UNITED STATES of America, Appellee, v. Ayman FROOK, Appellant.
Ayman Frook, a Jordanian national living in the United States as a permanent resident, pleaded guilty to a charge of using a social security number obtained on the basis of false information, in violation of 42 U.S.C. § 408(a)(7)(A). The district court1 granted him permission to travel to Germany before sentencing, and when Frook later failed to appear as ordered, the court declared him a fugitive. Frook was extradited to the United States and sentenced to twelve months' imprisonment. He appeals, raising challenges to the factual basis for his guilty plea, the validity of the indictment, and the sentence imposed. We affirm.
Frook came to the United States in 1991 on a visitor visa. He later obtained permanent legal resident status. In 1991, Frook applied for and received a social security number. Frook applied again for a social security number in 1995, stating that he had never before received a social security number, and this time spelling his name as “Froukh” on the application. The agency issued him a second number. In March 2002, Frook used the second number to apply for and receive a credit card.
In December 2005, a grand jury indicted Frook on three counts. Frook pleaded guilty to Count II, which charged that he “did willfully knowingly, and with intent to deceive, and for the purpose of applying for a credit card from Capitol One Services, Inc.,” use a social security number obtained based on false information provided by Frook, in violation of 42 U.S.C. § 408(a)(7)(A). Pursuant to a plea agreement, the court dismissed Counts I and III on motion of the government.
The district court accepted Frook's guilty plea at a hearing on August 31, 2006. At this same hearing, the court granted Frook's request to travel to Germany before he was sentenced. When neither Frook nor his attorney appeared at his sentencing hearing, the court declared Frook a fugitive. When Frook finally was sentenced, the district court imposed a two-level adjustment for obstruction of justice under the advisory guidelines, and sentenced Frook within the advisory range to 12 months' imprisonment and three years of supervised release. Frook has served his term of imprisonment, and he has departed the United States.
Frook challenges his conviction on the ground that the district court committed several violations of Federal Rule of Criminal Procedure 11 during the colloquy designed to ensure that Frook's guilty plea was knowing and voluntary. The first alleged violation is that the district court did not determine that there was a factual basis for his plea, as required by Rule 1 1(b)(3). In United States v. Cheney, 571 F.3d 764, 768 (8th Cir.2009), we observed that “[t]he law is unsettled about whether a defendant can appeal the adequacy of a factual basis after entering an unconditional guilty plea.” This appeal requires that we return to that question.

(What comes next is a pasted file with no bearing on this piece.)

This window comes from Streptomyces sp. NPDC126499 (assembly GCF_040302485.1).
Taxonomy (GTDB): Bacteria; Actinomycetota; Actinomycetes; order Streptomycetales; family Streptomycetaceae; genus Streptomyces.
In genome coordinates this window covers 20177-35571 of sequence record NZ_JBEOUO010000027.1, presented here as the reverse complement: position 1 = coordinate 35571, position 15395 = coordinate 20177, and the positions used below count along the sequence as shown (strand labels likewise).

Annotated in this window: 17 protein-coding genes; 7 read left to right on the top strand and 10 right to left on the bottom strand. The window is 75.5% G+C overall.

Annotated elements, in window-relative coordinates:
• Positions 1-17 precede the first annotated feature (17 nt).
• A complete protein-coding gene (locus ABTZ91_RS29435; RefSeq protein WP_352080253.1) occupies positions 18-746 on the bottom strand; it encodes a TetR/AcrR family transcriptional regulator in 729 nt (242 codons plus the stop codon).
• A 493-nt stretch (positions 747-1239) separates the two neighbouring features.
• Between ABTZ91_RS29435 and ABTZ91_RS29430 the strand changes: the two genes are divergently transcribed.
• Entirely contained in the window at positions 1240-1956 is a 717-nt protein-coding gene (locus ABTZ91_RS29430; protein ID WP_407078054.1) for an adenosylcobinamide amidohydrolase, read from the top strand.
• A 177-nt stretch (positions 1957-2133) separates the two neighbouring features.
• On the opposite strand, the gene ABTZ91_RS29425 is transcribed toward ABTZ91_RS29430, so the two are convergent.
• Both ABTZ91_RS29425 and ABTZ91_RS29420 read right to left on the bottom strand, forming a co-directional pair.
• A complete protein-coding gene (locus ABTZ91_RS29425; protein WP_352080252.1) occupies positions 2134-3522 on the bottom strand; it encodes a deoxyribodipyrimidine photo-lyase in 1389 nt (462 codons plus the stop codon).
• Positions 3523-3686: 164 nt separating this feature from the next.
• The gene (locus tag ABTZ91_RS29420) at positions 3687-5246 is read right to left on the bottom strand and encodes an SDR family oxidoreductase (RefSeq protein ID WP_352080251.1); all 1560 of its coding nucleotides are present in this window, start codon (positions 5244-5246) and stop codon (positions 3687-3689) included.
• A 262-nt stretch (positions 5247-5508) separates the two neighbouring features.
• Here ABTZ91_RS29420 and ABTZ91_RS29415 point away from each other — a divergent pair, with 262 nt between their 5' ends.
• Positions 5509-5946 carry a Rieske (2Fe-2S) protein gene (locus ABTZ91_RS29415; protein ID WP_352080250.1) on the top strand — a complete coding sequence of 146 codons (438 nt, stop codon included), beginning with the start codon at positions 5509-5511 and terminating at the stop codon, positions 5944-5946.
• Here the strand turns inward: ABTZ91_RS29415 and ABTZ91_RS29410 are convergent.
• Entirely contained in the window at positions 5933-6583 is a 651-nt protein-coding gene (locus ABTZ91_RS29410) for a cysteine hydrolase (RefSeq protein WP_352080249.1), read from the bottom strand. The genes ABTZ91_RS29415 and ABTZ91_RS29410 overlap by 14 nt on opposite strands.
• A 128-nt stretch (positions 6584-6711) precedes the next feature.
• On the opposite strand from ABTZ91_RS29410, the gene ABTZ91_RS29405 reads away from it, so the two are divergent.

We have held repeatedly that “[a] valid guilty plea is an admission of guilt that waives all non-jurisdictional defects and defenses.” United States v. Limley, 510 F.3d 825, 827 (8th Cir.2007). In this circuit, the rule dates at least to a series of decisions in the 1950s and 1960s, e.g., Peoples v. United States, 412 F.2d 5, 7-8 (8th Cir.1969); Gunville v. United States, 386 F.2d 184, 186 (8th Cir.1967); Hall v. United States, 259 F.2d 430, 431-32 (8th Cir.1958); Woodring v. United States, 248 F.2d 166, 169 (8th Cir.1957), which in turn trace back to the Supreme Court's statement in Kercheval v. United States, 274 U.S. 220 (1927): “Out of just consideration for persons accused of crime, courts are careful that a plea of guilty shall not be accepted unless made voluntarily after proper advice and with full understanding of the consequences. When one so pleads, he may be held bound. United States v. Bayaud (C.C.) 23 F. 721.” Id. at 223-24 (emphasis added). The binding nature of the plea thus depends on the fact that it is made “voluntarily after proper advice” and with an understanding of the consequences. A “valid” guilty plea that waives non-jurisdictional defects, in other words, must be knowing and voluntary. See Puckett v. United States, 129 S.Ct. 1423, 1429 (2009).
Rule 11 is “meant to ensure that a guilty plea is knowing and voluntary,” United States v. Vonn, 535 U.S. 55, 58 (2002), and the district court must follow a certain protocol designed to achieve that end. See United States v. Gray, 581 F.3d 749, 752 (8th Cir.2009). The Supreme Court has established that when a defendant pleads guilty without proper advice under Rule 11, he may appeal the conviction under at least a plain error standard, Vonn, 535 U.S. at 59, with relief potentially available where the defendant can show “a reasonable probability that, but for the error, he would not have entered the plea.” United States v. Dominguez Benitez, 542 U.S. 74, 83 (2004). Although a claim of error under Rule 11 is not the equivalent of a due process challenge to the plea, id. at 83, 84 n. 10, a district court's failure to comply with Rule 11 calls into question the knowing and voluntary nature of a plea, and thus its validity. See Vonn, 535 U.S. at 73 n. 10; United States v. Garcia, 587 F.3d 509, 520 (2d Cir.2009) (“A challenge to the factual basis of a plea is ․ equivalent to a challenge to its voluntariness.”).